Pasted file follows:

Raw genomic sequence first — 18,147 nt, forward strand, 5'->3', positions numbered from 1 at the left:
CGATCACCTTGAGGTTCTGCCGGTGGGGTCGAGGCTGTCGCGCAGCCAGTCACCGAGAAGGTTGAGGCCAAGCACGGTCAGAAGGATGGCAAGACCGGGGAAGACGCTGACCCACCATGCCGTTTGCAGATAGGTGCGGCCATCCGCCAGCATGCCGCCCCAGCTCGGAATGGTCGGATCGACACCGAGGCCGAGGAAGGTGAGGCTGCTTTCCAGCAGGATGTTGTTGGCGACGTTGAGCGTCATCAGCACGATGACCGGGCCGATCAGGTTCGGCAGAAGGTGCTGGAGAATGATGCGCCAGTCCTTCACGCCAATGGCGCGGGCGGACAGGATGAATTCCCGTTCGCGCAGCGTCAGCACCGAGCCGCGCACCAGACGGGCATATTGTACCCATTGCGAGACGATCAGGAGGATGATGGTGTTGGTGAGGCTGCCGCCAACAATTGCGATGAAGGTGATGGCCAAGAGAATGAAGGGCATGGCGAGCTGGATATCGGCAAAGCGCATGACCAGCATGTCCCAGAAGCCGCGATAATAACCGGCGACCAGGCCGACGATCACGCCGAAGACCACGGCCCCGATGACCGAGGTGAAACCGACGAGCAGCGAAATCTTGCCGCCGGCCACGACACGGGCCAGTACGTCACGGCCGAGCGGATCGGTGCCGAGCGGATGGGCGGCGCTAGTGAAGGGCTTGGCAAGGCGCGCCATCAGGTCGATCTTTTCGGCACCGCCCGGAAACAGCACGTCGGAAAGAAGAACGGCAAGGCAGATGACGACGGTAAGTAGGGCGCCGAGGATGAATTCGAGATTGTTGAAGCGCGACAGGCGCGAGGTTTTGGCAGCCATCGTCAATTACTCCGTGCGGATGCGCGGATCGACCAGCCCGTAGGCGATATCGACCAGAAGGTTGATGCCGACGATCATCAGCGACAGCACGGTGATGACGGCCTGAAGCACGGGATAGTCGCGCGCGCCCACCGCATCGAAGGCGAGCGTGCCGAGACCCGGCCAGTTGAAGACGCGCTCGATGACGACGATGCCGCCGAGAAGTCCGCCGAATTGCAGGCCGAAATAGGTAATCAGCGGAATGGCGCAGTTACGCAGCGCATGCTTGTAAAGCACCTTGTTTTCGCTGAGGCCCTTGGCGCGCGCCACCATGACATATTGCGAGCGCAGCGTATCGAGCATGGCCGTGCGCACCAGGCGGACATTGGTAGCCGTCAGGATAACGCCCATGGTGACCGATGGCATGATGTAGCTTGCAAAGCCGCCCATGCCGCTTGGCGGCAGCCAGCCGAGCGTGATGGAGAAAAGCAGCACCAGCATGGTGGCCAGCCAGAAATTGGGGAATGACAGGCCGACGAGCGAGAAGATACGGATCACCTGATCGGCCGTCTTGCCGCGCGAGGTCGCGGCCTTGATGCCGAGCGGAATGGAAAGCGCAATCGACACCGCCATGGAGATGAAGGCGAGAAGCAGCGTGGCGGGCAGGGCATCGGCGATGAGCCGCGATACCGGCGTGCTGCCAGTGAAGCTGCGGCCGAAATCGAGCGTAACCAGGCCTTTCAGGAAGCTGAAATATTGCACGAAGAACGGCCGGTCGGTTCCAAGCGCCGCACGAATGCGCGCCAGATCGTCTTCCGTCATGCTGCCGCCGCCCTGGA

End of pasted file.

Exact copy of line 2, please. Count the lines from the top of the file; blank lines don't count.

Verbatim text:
CGATCACCTTGAGGTTCTGCCGGTGGGGTCGAGGCTGTCGCGCAGCCAGTCACCGAGAAGGTTGAGGCCAAGCACGGTCAGAAGGATGGCAAGACCGGGGAAGACGCTGACCCACCATGCCGTTTGCAGATAGGTGCGGCCATCCGCCAGCATGCCGCCCCAGCTCGGAATGGTCGGATCGACACCGAGGCCGAGGAAGGTGAGGCTGCTTTCCAGCAGGATGTTGTTGGCGACGTTGAGCGTCATCAGCACGATGACCGGGCCGATCAGGTTCGGCAGAAGGTGCTGGAGAATGATGCGCCAGTCCTTCACGCCAATGGCGCGGGCGGACAGGATGAATTCCCGTTCGCGCAGCGTCAGCACCGAGCCGCGCACCAGACGGGCATATTGTACCCATTGCGAGACGATCAGGAGGATGATGGTGTTGGTGAGGCTGCCGCCAACAATTGCGATGAAGGTGATGGCCAAGAGAATGAAGGGCATGGCGAGCTGGATATCGGCAAAGCGCATGACCAGCATGTCCCAGAAGCCGCGATAATAACCGGCGACCAGGCCGACGATCACGCCGAAGACCACGGCCCCGATGACCGAGGTGAAACCGACGAGCAGCGAAATCTTGCCGCCGGCCACGACACGGGCCAGTACGTCACGGCCGAGCGGATCGGTGCCGAGCGGATGGGCGGCGCTAGTGAAGGGCTTGGCAAGGCGCGCCATCAGGTCGATCTTTTCGGCACCGCCCGGAAACAGCACGTCGGAAAGAAGAACGGCAAGGCAGATGACGACGGTAAGTAGGGCGCCGAGGATGAATTCGAGATTGTTGAAGCGCGACAGGCGCGAGGTTTTGGCAGCCATCGTCAATTACTCCGTGCGGATGCGCGGATCGACCAGCCCGTAGGCGATATCGACCAGAAGGTTGATGCCGACGATCATCAGCGACAGCACGGTGATGACGGCCTGAAGCACGGGATAGTCGCGCGCGCCCACCGCATCGAAGGCGAGCGTGCCGAGACCCGGCCAGTTGAAGACGCGCTCGATGACGACGATGCCGCCGAGAAGTCCGCCGAATTGCAGGCCGAAATAGGTAATCAGCGGAATGGCGCAGTTACGCAGCGCATGCTTGTAAAGCACCTTGTTTTCGCTGAGGCCCTTGGCGCGCGCCACCATGACATATTGCGAGCGCAGCGTATCGAGCATGGCCGTGCGCACCAGGCGGACATTGGTAGCCGTCAGGATAACGCCCATGGTGACCGATGGCATGATGTAGCTTGCAAAGCCGCCCATGCCGCTTGGCGGCAGCCAGCCGAGCGTGATGGAGAAAAGCAGCACCAGCATGGTGGCCAGCCAGAAATTGGGGAATGACAGGCCGACGAGCGAGAAGATACGGATCACCTGATCGGCCGTCTTGCCGCGCGAGGTCGCGGCCTTGATGCCGAGCGGAATGGAAAGCGCAATCGACACCGCCATGGAGATGAAGGCGAGAAGCAGCGTGGCGGGCAGGGCATCGGCGATGAGCCGCGATACCGGCGTGCTGCCAGTGAAGCTGCGGCCGAAATCGAGCGTAACCAGGCCTTTCAGGAAGCTGAAATATTGCACGAAGAACGGCCGGTCGGTTCCAAGCGCCGCACGAATGCGCGCCAGATCGTCTTCCGTCATGCTGCCGCCGCCCTGGA